The Chairman reminded Members that, in the previous year, the Committee had agreed to receive an annual report, covering areas within its remit where there was little or no change to report and that matters reported should be by exception only.


Members considered reports on:


(i)        Regulation of Investigatory Powers Act 2000 (RIPA) – It was noted that no actions had been authorised under RIPA, in the previous year.

(ii)       Equalities – This item had included both internal and external development and highlighted the Council’s recent success in a range of equality awards/qualifications;

(iii)      Air Quality – It had not been possible to bring an update to this meeting and Air Quality would be added to the agenda for the next meeting; and

(iv)      Complaints/Complaints to the Local Government Ombudsman – Members considered that, on balance, this area should be the subject of a full report annually.


Resolved, that


(i)        the report be noted;


(ii)       Air Quality be the subject of a report to the next meeting; and


(iii)      Complaints and complaints to the Local Government Ombudsman be reported annually to the Committee as a bespoke item.




Task and Finish Groups

To consider the establishment of any Task and Finish Groups and receive any updates.



Councillor Robin Perry briefed Members on the outcomes of a Member Task and Finish Group established to review the impact of recent Government Benefits reforms on this Council and its residents and to advise this Committee on possible courses of action to mitigate any impacts.


The Task and Finish Group considered that the following changes had impacted on the Council and those in or potentially in receipt of benefits:


(i)           Council Tax replaced by Local Council Tax Support Schemes – April 2013;

(ii)          Social Sector Size Criteria – April 2013;

(iii)         Benefit Cap – July 2013

(iv)         Universal Credit – February 2016;

(v)          Housing Benefit/Council Tax Reduction backdating – April 2016;

(vi)         Withdrawal of Family Premium – May 2016;

(vii)       Changes to Temporary Absence Rules – July 2016;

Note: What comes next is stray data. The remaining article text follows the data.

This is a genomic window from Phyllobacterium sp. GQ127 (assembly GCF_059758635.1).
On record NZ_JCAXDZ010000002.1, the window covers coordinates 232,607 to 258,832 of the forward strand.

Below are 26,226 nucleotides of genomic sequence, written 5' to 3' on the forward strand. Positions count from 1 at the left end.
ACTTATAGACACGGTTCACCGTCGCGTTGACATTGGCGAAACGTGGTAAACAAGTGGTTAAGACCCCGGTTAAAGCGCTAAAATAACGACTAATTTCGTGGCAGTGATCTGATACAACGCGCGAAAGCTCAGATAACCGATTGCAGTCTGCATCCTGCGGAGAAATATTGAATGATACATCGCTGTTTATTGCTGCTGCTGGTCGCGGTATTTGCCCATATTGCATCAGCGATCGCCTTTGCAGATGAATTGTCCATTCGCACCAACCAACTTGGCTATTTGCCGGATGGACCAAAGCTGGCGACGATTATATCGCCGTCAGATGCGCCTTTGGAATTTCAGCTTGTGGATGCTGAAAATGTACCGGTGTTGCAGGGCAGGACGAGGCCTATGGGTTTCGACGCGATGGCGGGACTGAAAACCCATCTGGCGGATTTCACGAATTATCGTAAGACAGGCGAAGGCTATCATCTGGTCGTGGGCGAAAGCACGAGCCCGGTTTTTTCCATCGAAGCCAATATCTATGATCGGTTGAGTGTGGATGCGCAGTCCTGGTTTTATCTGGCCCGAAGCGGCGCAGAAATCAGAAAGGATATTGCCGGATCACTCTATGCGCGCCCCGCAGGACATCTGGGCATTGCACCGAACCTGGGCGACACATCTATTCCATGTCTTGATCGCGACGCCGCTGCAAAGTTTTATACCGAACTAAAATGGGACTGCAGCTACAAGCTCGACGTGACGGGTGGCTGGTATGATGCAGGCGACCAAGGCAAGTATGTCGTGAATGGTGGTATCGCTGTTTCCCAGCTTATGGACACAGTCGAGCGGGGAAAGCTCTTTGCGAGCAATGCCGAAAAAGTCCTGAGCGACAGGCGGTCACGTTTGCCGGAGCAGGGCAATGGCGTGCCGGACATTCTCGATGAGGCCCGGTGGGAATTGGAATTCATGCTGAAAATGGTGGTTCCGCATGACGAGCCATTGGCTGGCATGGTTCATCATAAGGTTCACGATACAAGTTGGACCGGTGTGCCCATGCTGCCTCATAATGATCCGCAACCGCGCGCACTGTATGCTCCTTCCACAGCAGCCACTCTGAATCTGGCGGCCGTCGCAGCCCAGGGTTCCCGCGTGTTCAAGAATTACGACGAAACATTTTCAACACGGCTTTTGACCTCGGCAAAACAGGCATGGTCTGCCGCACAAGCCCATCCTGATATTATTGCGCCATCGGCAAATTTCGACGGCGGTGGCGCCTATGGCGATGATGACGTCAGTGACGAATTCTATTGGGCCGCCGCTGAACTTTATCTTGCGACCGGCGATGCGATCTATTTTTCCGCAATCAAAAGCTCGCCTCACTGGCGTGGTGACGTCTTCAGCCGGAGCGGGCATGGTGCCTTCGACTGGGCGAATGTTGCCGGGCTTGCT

(viii)      Reduction in benefit cap levels – November 2016; and

(ix)         Further changes to qualifying criteria – April 2017.


It was noted that the following benefits had not been affected by the Benefits Cap:


·                     Armed Forces Compensation Scheme

·                     Armed Forces Independence Payment

·                     Attendance Allowance

·                     Carer’s Allowance

·                     Disability Living Allowance (DLA)

·                     Employment and Support Allowance (if support component in payment)

            Guardian’s Allowance


Members highlighted monies that had been made available to mitigate the impact of the various changes and noted the areas where the mitigation could not be applied.


Focussing on local impacts, Members had identified the following key local needs:


(i)        An increase in the number PCs available to welfare benefit applicants, and the number of local locations where access would be possible;


(ii)       An increase in the number of PC and benefit competent advisors who could help applicants complete claim forms;


(iii)      An increase in the number of advisors (must be qualified) who could help with debt counselling;


(iv)      Better local access to short term loans to those left without support between date of claim and date of approval and receipt of grant; and


(v)       An increase in the number of one bedroom properties available for social rent.


Overall, the Task and Finish Group had suggested that the best way to meet the identified needs and address what was an increasing problem, was to facilitate a stronger working relationship with and provide an increased level of financial support to specialist local charities, particularly given the expertise which existed in the community, which could assist in this complex area of work.


Having highlighted the impact of the various measures and possible mitigating actions which could be considered, the Task and Finish Group had proposed that the Committee make appropriate recommendations to the Executive.


After further debate, the Committee agreed to advise the Executive to consider a number of actions which could potentially mitigate the impact of recent measures relating to a range of benefits.


Resolved, that the Executive be advised to consider the following actions, with respect to the impact of benefit changes on Borough residents:


(i)        Increase the number of locations in the Borough where it would be possible for claimants to complete a claim form and get basic advice, and  ...  view the full minutes text for item 10/PF


Committee Work Programme pdf icon PDF 61 KB

To consider a work programme for the remainder of the 2017/18 municipal year.



The Committee considered a work programme for the remainder of the municipal year.


Members noted that further meetings were scheduled for:


13 September 2017

6 December 2017

21 March 2018


            Resolved, that the Work Programme, attached at the Annex to the Officer report, be agreed with the addition of a report on air quality management to the September 2017 meeting and the inclusion of a review of the performance of Planning Enforcement in July/September 2018.




Vote of Thanks


Members were informed that Mr Andrew Crawford, the clerk to the committee, would shortly be retiring after 15 years’ service at the Council.


The Chairman, on behalf of the Committee, thanked Mr Crawford for all of his work for the committee during his time at the Council and wished him well in his retirement.